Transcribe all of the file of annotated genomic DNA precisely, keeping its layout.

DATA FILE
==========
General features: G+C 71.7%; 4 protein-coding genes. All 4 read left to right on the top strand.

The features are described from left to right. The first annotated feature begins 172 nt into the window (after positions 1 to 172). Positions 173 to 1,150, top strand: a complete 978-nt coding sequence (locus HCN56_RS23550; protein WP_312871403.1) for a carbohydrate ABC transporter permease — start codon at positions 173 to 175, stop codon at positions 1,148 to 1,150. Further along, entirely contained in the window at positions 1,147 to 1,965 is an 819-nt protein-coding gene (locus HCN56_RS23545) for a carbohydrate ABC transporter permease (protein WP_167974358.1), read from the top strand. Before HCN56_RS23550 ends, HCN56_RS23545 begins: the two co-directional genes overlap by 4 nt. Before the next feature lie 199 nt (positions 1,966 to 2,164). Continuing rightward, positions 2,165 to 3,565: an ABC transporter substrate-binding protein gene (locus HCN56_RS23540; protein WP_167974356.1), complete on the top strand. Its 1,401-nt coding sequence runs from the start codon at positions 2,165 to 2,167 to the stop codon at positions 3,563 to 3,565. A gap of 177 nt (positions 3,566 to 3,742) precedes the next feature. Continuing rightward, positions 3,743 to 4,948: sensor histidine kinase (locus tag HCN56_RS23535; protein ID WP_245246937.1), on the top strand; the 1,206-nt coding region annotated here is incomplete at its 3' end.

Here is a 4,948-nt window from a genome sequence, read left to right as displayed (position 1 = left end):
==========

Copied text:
General features: G+C 71.7%; 4 protein-coding genes. All 4 read left to right on the top strand.

The features are described from left to right. The first annotated feature begins 172 nt into the window (after positions 1 to 172). Positions 173 to 1,150, top strand: a complete 978-nt coding sequence (locus HCN56_RS23550; protein WP_312871403.1) for a carbohydrate ABC transporter permease — start codon at positions 173 to 175, stop codon at positions 1,148 to 1,150. Further along, entirely contained in the window at positions 1,147 to 1,965 is an 819-nt protein-coding gene (locus HCN56_RS23545) for a carbohydrate ABC transporter permease (protein WP_167974358.1), read from the top strand. Before HCN56_RS23550 ends, HCN56_RS23545 begins: the two co-directional genes overlap by 4 nt. Before the next feature lie 199 nt (positions 1,966 to 2,164). Continuing rightward, positions 2,165 to 3,565: an ABC transporter substrate-binding protein gene (locus HCN56_RS23540; protein WP_167974356.1), complete on the top strand. Its 1,401-nt coding sequence runs from the start codon at positions 2,165 to 2,167 to the stop codon at positions 3,563 to 3,565. A gap of 177 nt (positions 3,566 to 3,742) precedes the next feature. Continuing rightward, positions 3,743 to 4,948: sensor histidine kinase (locus tag HCN56_RS23535; protein ID WP_245246937.1), on the top strand; the 1,206-nt coding region annotated here is incomplete at its 3' end.

Here is a 4,948-nt window from a genome sequence, read left to right as displayed (position 1 = left end):